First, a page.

assert(3)                                             Library Functions Manual                                            assert(3)

       assert - abort the program if assertion is false

       Standard C library (libc, -lc)

       #include <assert.h>

       void assert(scalar expression);

       This  macro can help programmers find bugs in their programs, or handle exceptional cases via a crash that will produce lim‐
       ited debugging output.

       If expression is false (i.e., compares equal to zero), assert() prints an error message to standard error and terminates the
       program by calling abort(3).  The error message includes the name of the file and function containing the assert() call, the
       source code line number of the call, and the text of the argument; something like:

           prog: some_file.c:16: some_func: Assertion `val == 0' failed.

       If the macro NDEBUG is defined at the moment <assert.h> was last included, the macro assert() generates no code,  and  hence
       does nothing at all.  It is not recommended to define NDEBUG if using assert() to detect error conditions since the software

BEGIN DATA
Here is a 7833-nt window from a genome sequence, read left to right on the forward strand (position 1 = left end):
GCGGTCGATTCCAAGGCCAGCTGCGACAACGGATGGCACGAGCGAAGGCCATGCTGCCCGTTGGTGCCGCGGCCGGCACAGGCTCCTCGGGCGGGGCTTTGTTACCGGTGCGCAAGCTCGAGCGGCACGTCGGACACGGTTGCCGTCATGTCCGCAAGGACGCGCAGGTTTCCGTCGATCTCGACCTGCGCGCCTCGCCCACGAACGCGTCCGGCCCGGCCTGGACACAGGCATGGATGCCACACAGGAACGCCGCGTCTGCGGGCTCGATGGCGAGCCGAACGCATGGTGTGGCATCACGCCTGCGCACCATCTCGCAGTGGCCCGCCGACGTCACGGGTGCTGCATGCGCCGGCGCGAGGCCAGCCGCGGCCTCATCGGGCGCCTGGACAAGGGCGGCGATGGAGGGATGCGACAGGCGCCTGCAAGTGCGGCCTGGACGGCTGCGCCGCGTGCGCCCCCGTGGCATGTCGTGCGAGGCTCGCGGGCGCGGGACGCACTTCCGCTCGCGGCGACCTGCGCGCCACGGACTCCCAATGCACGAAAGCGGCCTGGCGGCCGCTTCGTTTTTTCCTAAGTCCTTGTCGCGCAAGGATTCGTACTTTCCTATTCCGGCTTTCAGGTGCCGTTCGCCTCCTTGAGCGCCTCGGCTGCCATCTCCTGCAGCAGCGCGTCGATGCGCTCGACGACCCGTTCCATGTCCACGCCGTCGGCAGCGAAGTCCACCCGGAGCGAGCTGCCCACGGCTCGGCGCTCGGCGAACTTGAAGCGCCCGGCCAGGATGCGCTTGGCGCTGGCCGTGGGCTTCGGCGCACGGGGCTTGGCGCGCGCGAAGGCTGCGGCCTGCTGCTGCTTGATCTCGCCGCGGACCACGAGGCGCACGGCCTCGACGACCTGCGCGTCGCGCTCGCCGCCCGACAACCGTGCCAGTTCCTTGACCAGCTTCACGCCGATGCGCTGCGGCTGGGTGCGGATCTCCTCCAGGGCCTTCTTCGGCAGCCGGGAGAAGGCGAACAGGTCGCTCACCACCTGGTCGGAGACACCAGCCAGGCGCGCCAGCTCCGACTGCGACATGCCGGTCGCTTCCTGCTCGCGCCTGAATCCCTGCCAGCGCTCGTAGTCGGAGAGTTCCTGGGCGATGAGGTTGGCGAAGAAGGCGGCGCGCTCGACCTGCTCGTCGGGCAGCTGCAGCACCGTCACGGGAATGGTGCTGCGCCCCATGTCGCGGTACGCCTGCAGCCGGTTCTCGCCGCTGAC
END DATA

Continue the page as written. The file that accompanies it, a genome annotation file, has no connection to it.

may behave non-deterministically.

       No value is returned.

       For an explanation of the terms used in this section, see attributes(7).

       │Interface                                                                                        │ Attribute     │ Value   │
       │assert()                                                                                         │ Thread safety │ MT-Safe │

       POSIX.1-2001, POSIX.1-2008, C99.

       assert() is implemented as a macro; if the expression tested has side-effects, program behavior will be different  depending
       on whether NDEBUG is defined.  This may create Heisenbugs which go away when debugging is turned on.

       abort(3), assert_perror(3), exit(3)

Linux man-pages 6.03                                         2023-02-05                                                   assert(3)